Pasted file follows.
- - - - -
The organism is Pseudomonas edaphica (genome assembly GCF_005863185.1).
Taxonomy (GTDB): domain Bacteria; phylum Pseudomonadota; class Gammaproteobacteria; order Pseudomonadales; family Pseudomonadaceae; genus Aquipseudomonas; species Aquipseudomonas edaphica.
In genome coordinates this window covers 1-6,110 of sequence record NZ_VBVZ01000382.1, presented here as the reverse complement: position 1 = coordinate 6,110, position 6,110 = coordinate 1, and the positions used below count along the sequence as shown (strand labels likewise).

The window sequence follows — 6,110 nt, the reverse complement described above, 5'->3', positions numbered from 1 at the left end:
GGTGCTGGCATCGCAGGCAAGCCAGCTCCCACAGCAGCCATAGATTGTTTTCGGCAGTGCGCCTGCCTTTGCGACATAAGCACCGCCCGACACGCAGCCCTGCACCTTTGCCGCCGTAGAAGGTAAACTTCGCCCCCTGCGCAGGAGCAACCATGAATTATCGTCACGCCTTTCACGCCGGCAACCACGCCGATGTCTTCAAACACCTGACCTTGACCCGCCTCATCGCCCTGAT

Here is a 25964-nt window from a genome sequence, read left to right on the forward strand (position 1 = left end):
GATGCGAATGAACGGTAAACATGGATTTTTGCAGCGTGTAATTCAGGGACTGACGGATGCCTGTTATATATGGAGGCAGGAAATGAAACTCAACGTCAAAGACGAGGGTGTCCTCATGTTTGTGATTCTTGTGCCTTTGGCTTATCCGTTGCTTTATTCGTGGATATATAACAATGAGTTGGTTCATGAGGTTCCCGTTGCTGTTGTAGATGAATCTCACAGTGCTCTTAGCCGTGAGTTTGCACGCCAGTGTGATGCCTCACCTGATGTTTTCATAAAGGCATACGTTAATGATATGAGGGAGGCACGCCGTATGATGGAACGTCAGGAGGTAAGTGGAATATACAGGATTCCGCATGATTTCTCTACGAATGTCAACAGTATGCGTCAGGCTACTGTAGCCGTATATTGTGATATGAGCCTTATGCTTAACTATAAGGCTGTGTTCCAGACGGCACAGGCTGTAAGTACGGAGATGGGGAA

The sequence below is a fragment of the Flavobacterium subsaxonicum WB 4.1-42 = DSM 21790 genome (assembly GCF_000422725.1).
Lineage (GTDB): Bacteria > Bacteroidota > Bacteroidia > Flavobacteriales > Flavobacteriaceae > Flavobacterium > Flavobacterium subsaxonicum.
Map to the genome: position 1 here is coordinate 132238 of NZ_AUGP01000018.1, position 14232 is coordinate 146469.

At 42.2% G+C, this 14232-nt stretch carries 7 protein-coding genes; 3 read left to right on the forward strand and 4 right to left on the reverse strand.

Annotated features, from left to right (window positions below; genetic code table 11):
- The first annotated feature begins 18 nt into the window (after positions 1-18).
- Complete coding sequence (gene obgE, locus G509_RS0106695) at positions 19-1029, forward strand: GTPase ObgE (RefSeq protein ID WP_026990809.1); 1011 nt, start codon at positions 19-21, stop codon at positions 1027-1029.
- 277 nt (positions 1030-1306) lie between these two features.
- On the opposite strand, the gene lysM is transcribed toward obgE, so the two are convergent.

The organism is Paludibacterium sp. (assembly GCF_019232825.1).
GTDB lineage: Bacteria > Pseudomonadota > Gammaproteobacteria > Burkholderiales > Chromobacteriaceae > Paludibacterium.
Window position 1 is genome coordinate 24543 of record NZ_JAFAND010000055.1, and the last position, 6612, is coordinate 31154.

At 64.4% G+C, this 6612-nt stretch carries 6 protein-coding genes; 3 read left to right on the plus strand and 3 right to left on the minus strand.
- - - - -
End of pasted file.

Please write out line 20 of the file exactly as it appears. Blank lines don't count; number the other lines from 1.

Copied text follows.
At 64.4% G+C, this 6612-nt stretch carries 6 protein-coding genes; 3 read left to right on the plus strand and 3 right to left on the minus strand.